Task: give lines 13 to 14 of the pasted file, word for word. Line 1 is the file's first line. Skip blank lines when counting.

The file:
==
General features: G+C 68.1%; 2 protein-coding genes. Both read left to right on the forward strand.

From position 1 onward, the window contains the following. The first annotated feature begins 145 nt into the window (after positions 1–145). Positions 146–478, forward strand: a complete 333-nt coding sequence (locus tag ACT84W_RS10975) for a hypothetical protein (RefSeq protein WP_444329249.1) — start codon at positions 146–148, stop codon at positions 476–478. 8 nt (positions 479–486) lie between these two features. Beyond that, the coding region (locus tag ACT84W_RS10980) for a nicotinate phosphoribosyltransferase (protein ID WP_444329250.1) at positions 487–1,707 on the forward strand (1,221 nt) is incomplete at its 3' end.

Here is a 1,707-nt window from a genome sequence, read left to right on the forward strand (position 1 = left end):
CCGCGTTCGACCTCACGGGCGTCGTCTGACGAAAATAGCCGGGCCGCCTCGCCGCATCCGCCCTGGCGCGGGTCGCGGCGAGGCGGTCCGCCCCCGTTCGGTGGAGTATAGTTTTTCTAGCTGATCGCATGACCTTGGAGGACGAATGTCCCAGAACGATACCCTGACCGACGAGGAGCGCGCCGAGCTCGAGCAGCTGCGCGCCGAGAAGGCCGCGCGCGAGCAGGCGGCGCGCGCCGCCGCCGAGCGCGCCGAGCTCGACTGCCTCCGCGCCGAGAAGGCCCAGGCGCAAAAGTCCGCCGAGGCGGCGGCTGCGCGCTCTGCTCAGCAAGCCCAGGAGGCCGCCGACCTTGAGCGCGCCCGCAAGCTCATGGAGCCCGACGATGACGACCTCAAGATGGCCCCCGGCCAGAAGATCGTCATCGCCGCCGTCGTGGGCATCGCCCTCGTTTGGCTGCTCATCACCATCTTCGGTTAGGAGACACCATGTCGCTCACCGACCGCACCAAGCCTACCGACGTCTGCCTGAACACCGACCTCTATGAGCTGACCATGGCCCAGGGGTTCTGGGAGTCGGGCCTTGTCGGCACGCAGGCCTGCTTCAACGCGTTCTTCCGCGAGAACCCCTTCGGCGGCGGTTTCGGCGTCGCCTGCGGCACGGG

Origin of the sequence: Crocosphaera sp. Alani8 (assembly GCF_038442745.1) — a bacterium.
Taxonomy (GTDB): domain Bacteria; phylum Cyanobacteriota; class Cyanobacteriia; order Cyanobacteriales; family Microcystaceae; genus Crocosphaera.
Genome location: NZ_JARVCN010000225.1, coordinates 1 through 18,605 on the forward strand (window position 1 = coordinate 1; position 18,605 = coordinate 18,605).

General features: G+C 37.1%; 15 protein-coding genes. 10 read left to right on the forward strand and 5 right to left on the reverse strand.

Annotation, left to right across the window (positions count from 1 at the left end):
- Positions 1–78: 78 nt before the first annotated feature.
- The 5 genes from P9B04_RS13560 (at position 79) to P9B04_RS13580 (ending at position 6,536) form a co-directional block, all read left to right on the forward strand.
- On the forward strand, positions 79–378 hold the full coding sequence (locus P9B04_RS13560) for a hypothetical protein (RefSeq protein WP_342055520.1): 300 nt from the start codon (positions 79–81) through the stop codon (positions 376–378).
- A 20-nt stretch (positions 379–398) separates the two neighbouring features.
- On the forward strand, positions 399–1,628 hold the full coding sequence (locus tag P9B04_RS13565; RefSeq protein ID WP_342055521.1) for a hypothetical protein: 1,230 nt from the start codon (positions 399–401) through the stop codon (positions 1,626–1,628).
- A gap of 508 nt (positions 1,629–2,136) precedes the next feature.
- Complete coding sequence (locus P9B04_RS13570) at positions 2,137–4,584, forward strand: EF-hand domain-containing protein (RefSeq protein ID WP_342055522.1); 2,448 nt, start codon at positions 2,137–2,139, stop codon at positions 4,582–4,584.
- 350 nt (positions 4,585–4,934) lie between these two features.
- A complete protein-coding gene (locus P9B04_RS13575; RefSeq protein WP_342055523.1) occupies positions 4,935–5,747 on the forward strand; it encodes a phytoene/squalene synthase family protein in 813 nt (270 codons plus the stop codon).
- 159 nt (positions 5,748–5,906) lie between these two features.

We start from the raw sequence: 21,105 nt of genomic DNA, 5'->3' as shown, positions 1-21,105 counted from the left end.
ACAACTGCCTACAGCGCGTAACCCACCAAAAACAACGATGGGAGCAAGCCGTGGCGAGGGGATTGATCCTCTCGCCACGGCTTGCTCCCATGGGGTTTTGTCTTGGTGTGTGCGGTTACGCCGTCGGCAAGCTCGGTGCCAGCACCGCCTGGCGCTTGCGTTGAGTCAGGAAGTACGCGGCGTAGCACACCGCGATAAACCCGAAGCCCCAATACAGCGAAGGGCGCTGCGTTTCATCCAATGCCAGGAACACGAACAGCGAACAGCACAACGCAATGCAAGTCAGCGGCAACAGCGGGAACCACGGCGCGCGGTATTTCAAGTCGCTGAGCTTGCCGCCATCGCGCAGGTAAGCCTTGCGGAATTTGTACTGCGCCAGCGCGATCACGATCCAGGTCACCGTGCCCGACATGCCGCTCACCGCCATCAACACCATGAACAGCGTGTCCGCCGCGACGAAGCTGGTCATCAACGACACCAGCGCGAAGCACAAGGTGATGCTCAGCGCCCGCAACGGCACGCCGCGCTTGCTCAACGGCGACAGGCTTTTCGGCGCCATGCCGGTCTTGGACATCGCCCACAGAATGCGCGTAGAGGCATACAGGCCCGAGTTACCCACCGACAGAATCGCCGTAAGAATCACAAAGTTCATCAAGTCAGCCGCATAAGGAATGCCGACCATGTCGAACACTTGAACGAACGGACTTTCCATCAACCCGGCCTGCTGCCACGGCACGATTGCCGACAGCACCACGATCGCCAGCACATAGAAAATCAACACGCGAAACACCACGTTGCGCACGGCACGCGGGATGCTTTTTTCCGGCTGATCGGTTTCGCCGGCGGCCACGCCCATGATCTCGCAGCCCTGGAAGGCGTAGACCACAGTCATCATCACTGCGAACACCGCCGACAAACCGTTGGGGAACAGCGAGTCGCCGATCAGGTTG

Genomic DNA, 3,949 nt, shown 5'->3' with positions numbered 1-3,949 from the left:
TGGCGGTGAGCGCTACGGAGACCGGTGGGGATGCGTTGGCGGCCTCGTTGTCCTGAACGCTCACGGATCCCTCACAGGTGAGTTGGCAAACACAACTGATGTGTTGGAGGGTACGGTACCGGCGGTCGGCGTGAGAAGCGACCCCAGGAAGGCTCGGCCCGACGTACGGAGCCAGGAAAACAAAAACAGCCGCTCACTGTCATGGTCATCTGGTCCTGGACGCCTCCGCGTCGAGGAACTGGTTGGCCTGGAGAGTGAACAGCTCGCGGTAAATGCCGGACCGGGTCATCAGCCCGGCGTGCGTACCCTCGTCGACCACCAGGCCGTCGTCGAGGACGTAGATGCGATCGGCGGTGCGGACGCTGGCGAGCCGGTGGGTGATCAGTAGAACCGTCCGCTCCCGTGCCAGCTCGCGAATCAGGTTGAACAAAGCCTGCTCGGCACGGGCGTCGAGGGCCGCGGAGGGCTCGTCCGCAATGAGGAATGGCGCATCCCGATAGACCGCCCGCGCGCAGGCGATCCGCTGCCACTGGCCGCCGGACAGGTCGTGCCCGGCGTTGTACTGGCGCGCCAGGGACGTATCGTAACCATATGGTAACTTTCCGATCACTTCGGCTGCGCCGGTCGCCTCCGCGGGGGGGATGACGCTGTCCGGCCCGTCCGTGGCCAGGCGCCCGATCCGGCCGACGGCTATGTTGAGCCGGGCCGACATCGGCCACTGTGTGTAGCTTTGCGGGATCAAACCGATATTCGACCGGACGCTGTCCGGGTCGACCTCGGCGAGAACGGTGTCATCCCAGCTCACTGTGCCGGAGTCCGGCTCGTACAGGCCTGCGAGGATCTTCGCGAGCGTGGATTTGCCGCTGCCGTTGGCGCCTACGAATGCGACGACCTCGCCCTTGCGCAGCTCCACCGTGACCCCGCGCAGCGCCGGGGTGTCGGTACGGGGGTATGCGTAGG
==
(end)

- A 20-nt stretch (positions 379–398) separates the two neighbouring features.
- On the forward strand, positions 399–1,628 hold the full coding sequence (locus tag P9B04_RS13565; RefSeq protein ID WP_342055521.1) for a hypothetical protein: 1,230 nt from the start codon (positions 399–401) through the stop codon (positions 1,626–1,628).